Not So Lucky

So Lucky Luciano, unlucky at last, was shipped out of Sing Sing to the Clinton State Prison at Dannemora, near the village of Malone in upstate New York. Dannemora was known the "Siberia" of all American penitentiaries. There Luciano, Inmate No. 92168, diagnosed in a second psychiatric interview as a "normal criminal type," was put to work in the laundry.

Dannemora, the third oldest maximum-security institution in the state, was a cold, neglected, unfeeling, inhuman place in which men like Lucky Luciano were supposed to think on their sins and repent them while being kept apart from society. He was confined in his cell for fourteen to sixteen hours day after day, week after week, month after month, from the second of July in 1936 until the warm, wartime spring of 1942. Out of sight, out of mind. Or so it was assumed.

Luciano and his Syndicate associates back in New York City were influential enough to ask the warden for one important favor. Let Lucky have unrecorded visits from friends and family. The requests were granted.

It was business as usual and Lucky was able to continue to run his empire from the walls of Dannemora. On one particular visit, two narcotics agents dropped by thinking that Luciano might be ready to talk. As soon as he saw the agents he said, "Take me out of here. I won’t talk to these people." Another visit brought none other than his sentencing judge, Phillip J. McCook. In an interview attributed to Luciano in a book whose authenticity has been questioned, The Last Testament of Lucky Luciano, by Martin A. Gosch and Richard Hammer, Judge McCook is alleged to have fallen to his knees, pleaded for forgiveness, and begged Luciano to remove a Sicilian curse that was ruining his life. Nobody who knew the rugged, no-nonsense judge believed this—and it never happened. Actually, McCook was visiting Luciano to check out a rumor that turned out to be unfounded -- that Luciano had been threatened with underworld violence.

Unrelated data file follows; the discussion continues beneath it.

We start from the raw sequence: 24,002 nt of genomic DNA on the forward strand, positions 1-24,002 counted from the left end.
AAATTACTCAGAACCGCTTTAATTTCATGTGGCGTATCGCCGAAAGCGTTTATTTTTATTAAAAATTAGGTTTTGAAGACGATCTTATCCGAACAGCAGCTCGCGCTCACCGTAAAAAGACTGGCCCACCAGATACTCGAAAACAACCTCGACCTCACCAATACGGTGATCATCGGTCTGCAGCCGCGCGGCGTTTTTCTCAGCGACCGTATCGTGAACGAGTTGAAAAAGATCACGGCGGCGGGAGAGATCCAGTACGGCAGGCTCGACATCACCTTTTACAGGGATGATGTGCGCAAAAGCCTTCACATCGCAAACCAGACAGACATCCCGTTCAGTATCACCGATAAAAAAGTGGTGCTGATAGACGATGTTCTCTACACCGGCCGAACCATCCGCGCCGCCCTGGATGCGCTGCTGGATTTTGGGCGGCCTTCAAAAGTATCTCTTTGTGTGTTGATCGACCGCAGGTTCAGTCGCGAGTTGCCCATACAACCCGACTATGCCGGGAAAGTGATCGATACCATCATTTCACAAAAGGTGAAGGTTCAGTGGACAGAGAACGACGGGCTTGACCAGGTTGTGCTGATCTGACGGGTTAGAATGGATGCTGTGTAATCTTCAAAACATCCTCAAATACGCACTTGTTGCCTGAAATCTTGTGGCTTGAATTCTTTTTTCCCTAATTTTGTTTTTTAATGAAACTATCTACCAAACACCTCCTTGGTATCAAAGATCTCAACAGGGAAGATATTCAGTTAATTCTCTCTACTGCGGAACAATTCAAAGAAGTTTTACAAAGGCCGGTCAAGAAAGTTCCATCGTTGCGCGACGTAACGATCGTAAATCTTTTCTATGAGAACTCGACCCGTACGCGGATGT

World War II was grinding on in 1942 and the United States had entered it in 1941 when Japan bombed Pearl Harbor. Luciano was ready in the spring of 1942 for almost any idea that would help get him out of dreary Dannemora. As it was, he was not even eligible to apply for parole until April 24, 1956. Meyer Lansky, in trying to help his friend get out of prison, sent out feelers that suggested that Lucky could help the United States war effort in Sicily and at home. Some serious thought was made to enlist Luciano’s help in securing the waterfront docks in New York from Nazi saboteurs.

Naval Intelligence got wind of the idea, and eagerly decided to approach Luciano with their proposal. But first, they needed to get him out of Dannemora and send him to a more secure location. The place they had in mind was Great Meadow Prison in Comstock, New York. Luciano was ecstatic and jumped at the opportunity to leave Dannemora to what he felt like was a country club. On May 12, 1942, he was headed for Great Meadow Prison.

1. Cosa Nostra

2. A Gangster is Born

3. The Long Ride

4. Castellammarese War

5. My Friend Meyer

6. Murder, Inc

7. Living Large

8. Not So Lucky

9. Lucky Factor

10. Bibliography

11. The Author
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